The setting of Shakespeare's Richard III is deeply intertwined with the play's plot, characters, and themes. Set in 15th century England, its events are situated at the tail end of the Wars of the Roses. These were a a series of civil wars for the English throne that dragged on for just over 30 years. They were fought between the “Red Rose” of Lancaster and the “White Rose” of York, two powerful rival houses. This historical setting is fundamental to understanding the characters' motivations, as family infighting and dynastic rivalries are at the center of the action.
The majority of the plot in the play's first half takes place in the royal court and in the houses and palaces of London. The palatial surroundings and busy, sophisticated city setting emphasize the opulence and power that come with the throne. Richard, Duke of Gloucester, wants to get on the throne, stay on the throne, and stay in London, which is why he is so desperately scheming to acquire the crown. As the play continues, the audience also sees a few glimpses of English “towns” like Tamworth and Sailsbury.
As the drama unfolds, the setting transitions to the battlefields: perhaps most notably the Battle of Bosworth Field. This battle is the heart of the play’s climax. On Bosworth Field, Richard’s ambition finally catches up with him. Rather than losing his life in the gold-encrusted setting of his home, he faces the consequences of his ruthless pursuit of power alone in the mud.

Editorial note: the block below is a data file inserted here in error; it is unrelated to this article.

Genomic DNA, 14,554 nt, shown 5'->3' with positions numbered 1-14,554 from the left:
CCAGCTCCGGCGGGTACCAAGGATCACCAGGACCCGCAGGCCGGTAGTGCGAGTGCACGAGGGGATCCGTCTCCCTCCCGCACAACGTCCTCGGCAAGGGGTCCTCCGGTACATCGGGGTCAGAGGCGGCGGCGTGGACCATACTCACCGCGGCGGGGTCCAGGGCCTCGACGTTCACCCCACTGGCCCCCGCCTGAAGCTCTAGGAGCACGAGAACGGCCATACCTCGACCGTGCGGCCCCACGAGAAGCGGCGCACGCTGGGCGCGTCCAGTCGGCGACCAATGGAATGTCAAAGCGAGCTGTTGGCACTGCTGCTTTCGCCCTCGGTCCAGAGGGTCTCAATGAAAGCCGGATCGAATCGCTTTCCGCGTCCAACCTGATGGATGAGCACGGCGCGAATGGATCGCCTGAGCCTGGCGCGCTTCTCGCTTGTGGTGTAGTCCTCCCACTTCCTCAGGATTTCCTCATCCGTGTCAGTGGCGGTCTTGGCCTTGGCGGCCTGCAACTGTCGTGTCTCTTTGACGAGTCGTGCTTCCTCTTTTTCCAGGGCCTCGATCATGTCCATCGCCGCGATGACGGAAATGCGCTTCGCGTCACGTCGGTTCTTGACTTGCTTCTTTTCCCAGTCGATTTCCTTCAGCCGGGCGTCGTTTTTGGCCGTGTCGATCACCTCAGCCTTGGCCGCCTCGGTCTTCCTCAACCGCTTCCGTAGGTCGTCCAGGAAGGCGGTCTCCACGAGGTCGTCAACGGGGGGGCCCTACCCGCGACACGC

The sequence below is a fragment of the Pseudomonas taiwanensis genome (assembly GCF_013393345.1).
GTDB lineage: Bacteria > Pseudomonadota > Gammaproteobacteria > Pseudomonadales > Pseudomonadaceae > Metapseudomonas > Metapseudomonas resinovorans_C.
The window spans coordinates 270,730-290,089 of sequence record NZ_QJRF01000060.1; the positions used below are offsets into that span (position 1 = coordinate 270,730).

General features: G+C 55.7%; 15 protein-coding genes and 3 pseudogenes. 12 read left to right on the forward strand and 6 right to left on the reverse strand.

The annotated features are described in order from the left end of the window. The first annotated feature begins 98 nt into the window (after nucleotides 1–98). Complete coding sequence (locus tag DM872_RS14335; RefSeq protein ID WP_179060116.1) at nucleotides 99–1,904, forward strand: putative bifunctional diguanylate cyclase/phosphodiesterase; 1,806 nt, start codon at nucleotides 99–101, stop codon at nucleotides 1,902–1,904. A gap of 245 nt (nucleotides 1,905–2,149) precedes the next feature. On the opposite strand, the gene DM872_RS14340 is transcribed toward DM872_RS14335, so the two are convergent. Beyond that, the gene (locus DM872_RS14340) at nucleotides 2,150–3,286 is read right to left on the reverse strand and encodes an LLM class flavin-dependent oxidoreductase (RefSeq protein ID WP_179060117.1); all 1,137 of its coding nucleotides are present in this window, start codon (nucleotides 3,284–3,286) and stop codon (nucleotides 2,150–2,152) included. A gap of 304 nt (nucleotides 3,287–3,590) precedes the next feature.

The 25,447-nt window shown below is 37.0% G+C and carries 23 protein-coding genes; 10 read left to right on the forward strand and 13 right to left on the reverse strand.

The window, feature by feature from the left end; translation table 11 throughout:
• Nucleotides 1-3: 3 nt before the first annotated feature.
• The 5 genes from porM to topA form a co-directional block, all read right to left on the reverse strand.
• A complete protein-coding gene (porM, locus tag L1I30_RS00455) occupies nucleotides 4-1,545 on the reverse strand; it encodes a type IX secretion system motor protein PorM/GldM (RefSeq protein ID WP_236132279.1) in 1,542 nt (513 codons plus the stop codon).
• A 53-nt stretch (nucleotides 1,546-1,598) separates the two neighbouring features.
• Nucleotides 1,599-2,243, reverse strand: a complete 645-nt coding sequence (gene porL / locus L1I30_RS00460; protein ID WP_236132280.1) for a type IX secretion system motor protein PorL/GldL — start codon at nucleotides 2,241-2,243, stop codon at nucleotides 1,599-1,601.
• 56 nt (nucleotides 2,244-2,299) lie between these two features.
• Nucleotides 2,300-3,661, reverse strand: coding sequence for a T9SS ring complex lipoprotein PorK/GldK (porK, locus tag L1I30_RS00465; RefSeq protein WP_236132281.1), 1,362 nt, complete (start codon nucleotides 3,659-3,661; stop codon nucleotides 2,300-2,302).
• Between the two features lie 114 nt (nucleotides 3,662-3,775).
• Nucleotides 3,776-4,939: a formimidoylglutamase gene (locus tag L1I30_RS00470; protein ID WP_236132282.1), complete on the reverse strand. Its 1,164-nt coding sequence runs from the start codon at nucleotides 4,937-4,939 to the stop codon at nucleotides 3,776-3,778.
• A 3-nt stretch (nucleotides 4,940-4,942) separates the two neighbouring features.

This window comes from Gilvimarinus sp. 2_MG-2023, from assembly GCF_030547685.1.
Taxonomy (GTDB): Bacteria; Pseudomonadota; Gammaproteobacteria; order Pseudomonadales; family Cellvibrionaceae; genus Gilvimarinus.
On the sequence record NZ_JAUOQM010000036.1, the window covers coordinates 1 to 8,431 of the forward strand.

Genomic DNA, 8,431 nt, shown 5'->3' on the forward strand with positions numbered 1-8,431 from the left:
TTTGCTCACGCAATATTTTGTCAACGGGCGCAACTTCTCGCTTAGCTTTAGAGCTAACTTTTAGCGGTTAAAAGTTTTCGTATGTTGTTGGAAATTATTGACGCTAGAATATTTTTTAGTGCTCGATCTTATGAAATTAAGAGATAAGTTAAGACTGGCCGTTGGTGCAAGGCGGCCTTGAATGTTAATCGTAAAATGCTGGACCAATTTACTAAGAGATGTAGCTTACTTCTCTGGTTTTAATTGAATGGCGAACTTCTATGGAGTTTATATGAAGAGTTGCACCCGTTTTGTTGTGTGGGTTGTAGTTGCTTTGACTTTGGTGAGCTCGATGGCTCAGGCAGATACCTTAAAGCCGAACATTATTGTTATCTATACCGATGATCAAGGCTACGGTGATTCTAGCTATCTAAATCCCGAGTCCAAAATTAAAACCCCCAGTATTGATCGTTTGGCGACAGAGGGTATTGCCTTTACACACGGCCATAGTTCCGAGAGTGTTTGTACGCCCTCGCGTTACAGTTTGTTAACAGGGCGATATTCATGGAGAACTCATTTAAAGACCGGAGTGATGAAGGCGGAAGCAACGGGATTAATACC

Amidst these physical settings, the play is pervaded by an atmosphere of claustrophobia and political intrigue. The halls of power are filled with scheming, alliances, betrayals, and power struggles between the two warring houses of York and Lancaster. Brother betrays brother and friend turns into foe at every turn: there’s very little trust between people in the English court. This creates a tension-filled backdrop, where Shakespeare’s audience is constantly reminded of the precarious nature of power and the hunger some people have to possess it.